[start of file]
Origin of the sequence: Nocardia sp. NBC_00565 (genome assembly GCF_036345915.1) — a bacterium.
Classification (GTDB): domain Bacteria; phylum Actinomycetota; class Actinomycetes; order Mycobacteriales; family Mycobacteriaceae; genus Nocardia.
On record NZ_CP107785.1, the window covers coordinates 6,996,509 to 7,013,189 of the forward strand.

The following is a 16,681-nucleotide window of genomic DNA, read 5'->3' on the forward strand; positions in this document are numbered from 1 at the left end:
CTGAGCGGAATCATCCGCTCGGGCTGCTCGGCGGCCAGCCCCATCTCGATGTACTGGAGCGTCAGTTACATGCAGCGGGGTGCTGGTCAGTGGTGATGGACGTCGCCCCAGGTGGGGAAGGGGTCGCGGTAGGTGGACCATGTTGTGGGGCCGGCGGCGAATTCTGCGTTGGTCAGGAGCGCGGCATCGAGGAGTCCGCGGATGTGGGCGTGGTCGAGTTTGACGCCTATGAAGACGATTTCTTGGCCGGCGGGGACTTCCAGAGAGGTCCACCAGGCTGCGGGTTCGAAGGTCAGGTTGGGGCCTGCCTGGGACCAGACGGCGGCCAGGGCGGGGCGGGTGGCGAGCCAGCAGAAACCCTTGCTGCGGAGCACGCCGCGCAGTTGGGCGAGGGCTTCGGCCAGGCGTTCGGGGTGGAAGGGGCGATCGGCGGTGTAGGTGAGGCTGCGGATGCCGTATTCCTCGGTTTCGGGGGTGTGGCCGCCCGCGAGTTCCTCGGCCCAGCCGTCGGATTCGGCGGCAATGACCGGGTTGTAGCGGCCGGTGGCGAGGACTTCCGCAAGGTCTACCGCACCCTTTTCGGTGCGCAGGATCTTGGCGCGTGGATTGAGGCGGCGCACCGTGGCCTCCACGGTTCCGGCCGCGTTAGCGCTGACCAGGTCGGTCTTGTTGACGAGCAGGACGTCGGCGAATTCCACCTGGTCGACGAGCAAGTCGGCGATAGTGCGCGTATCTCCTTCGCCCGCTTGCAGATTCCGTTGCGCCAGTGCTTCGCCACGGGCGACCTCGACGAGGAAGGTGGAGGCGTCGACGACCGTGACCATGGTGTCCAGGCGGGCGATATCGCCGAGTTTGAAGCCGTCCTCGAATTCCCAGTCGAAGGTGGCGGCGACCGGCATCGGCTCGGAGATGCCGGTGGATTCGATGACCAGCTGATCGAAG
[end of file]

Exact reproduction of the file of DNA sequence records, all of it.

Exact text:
Origin of the sequence: Nocardia sp. NBC_00565 (genome assembly GCF_036345915.1) — a bacterium.
Classification (GTDB): domain Bacteria; phylum Actinomycetota; class Actinomycetes; order Mycobacteriales; family Mycobacteriaceae; genus Nocardia.
On record NZ_CP107785.1, the window covers coordinates 6,996,509 to 7,013,189 of the forward strand.

The following is a 16,681-nucleotide window of genomic DNA, read 5'->3' on the forward strand; positions in this document are numbered from 1 at the left end:
CTGAGCGGAATCATCCGCTCGGGCTGCTCGGCGGCCAGCCCCATCTCGATGTACTGGAGCGTCAGTTACATGCAGCGGGGTGCTGGTCAGTGGTGATGGACGTCGCCCCAGGTGGGGAAGGGGTCGCGGTAGGTGGACCATGTTGTGGGGCCGGCGGCGAATTCTGCGTTGGTCAGGAGCGCGGCATCGAGGAGTCCGCGGATGTGGGCGTGGTCGAGTTTGACGCCTATGAAGACGATTTCTTGGCCGGCGGGGACTTCCAGAGAGGTCCACCAGGCTGCGGGTTCGAAGGTCAGGTTGGGGCCTGCCTGGGACCAGACGGCGGCCAGGGCGGGGCGGGTGGCGAGCCAGCAGAAACCCTTGCTGCGGAGCACGCCGCGCAGTTGGGCGAGGGCTTCGGCCAGGCGTTCGGGGTGGAAGGGGCGATCGGCGGTGTAGGTGAGGCTGCGGATGCCGTATTCCTCGGTTTCGGGGGTGTGGCCGCCCGCGAGTTCCTCGGCCCAGCCGTCGGATTCGGCGGCAATGACCGGGTTGTAGCGGCCGGTGGCGAGGACTTCCGCAAGGTCTACCGCACCCTTTTCGGTGCGCAGGATCTTGGCGCGTGGATTGAGGCGGCGCACCGTGGCCTCCACGGTTCCGGCCGCGTTAGCGCTGACCAGGTCGGTCTTGTTGACGAGCAGGACGTCGGCGAATTCCACCTGGTCGACGAGCAAGTCGGCGATAGTGCGCGTATCTCCTTCGCCCGCTTGCAGATTCCGTTGCGCCAGTGCTTCGCCACGGGCGACCTCGACGAGGAAGGTGGAGGCGTCGACGACCGTGACCATGGTGTCCAGGCGGGCGATATCGCCGAGTTTGAAGCCGTCCTCGAATTCCCAGTCGAAGGTGGCGGCGACCGGCATCGGCTCGGAGATGCCGGTGGATTCGATGACCAGCTGATCGAAG